And I think it's going to be a long, long time—

Brian Barton was a rare combination—part fun-to-watch, quirky hustler, part talented, useful bench cog. It's one that evokes the maximum allowable amount of trade regret, and considering the underwhelming take-home there's one thing you can say about John Mozeliak here: he didn't pull the trigger intending to become more popular, or appease the fanbase. 

But now that Barton is gone to better things—he won't dislodge Garret Anderson, but he probably should, and that at least guarantees that he'll see more play on Talking Chop than he did here—we've got Blaine Boyer to worry about. 

As a corollary to that old saw about never trading for Braves pitching prospects we can add "why are the Braves trading you this relief pitcher?" One of my roommates is a Braves fan, and when we're in the living room, watching the Cardinals, it seems that every night begins with "This Braves team is gonna be tough!" and ends with a disgusted glance at the box score on his iPhone. It was an occasion when each member of the pen finally recorded an out, thereby assigning himself an ERA other than undefined.

So of course it's a little worrisome when an ostensibly in-contention team trades from a position of serious weakness—I can see, in an alternate universe, John Mozeliak trading Josh Kinney and then letting out a sinister cackle, fingers tented. 

Here are some good things about Blaine Boyer: 

  • He throws hard. He's got a mid-90s fastball, and he's not afraid to use it. He's a "stuff" reliever, not a deception guy, so presumably his Major League struggles are not the result of Tyler Clippard syndrome. 
  • He had a bad second half. A regular Kyle McClellan, he is. Splits time: 
IP H ER BB K HR ERA
First Half 52.2 47 23 18 45 3 3.93
Second Half 19.1 26 24 7 22 7 11.17

 

Even that first half is less than sterling, but his homer-happiness in 2008 takes on a different look when it all happens at once. Which is good or bad, depending on how convinced you are of his health at this very moment, considering he's got an ERA of 40.50 in 2009. Anyway, that homer happiness is a fine segue—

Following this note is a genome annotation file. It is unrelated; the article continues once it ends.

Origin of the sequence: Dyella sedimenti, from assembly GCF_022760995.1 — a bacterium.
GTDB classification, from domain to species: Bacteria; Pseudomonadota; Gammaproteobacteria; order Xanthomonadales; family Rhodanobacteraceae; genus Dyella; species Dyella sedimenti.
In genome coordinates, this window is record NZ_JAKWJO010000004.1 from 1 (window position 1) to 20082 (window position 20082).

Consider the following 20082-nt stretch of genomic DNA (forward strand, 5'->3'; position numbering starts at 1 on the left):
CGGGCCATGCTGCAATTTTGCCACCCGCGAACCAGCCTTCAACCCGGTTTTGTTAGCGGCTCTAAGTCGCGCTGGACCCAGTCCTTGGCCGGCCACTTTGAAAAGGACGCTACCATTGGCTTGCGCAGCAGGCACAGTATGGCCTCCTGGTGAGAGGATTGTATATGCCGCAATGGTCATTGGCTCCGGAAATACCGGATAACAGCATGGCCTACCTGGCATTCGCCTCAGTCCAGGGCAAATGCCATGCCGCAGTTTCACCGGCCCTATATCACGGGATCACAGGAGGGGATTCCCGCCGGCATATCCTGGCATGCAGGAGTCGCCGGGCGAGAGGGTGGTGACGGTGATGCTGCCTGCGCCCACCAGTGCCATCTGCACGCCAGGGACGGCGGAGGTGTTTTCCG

• He was extremely homer-stingy in the minors. Since I just finished cursing Gary Daley I don't want to be too optimistic about this—I barely want to say it—but for what it's worth, Blaine Boyer was extraordinarily difficult to take deep in the minor leagues. He allowed just 14 in 565 innings in the minors, mostly as a starting pitcher. The weird thing is that he had a different problem; he walked four batters per nine innings. He cut that walk rate in the majors, but his home run rate exploded; maybe there's some happy medium. 
  • Dave Duncan. Here's the crux of the argument, I think, for this trade. The Cardinals have a guy who could make a legitimate claim to the title of best pitching coach ever. 
But trading a valuable asset for a guy you think you could fix—I think that's where the line is. This isn't Scott Kazmir for Victor Zambrano, in which Rick Peterson famously claimed he could fix Victor Zambrano in five minutes; Barton was of a uniquely low value to the Cardinals, who had and have a lot of outfield depth on either side of him, and he was expendable in trade. It's important to my understanding of this trade to assume that the Cardinals didn't value Brian Barton enough to really fret over this trade.

But Boyer's a weird, seemingly low-upside, high-risk choice for a team that's looking for ready-made bullpen help right now. The Cardinals have plenty of relievers who should pitch fine in the bigs; if they wanted a new one, they could have called him up. After Wellemeyer's nifty season last year, I'm happy to give Duncan some leeway on another big, hard-throwing salvage case. But when you're trading real value for these guys—well, I hope he's really confident about it. 
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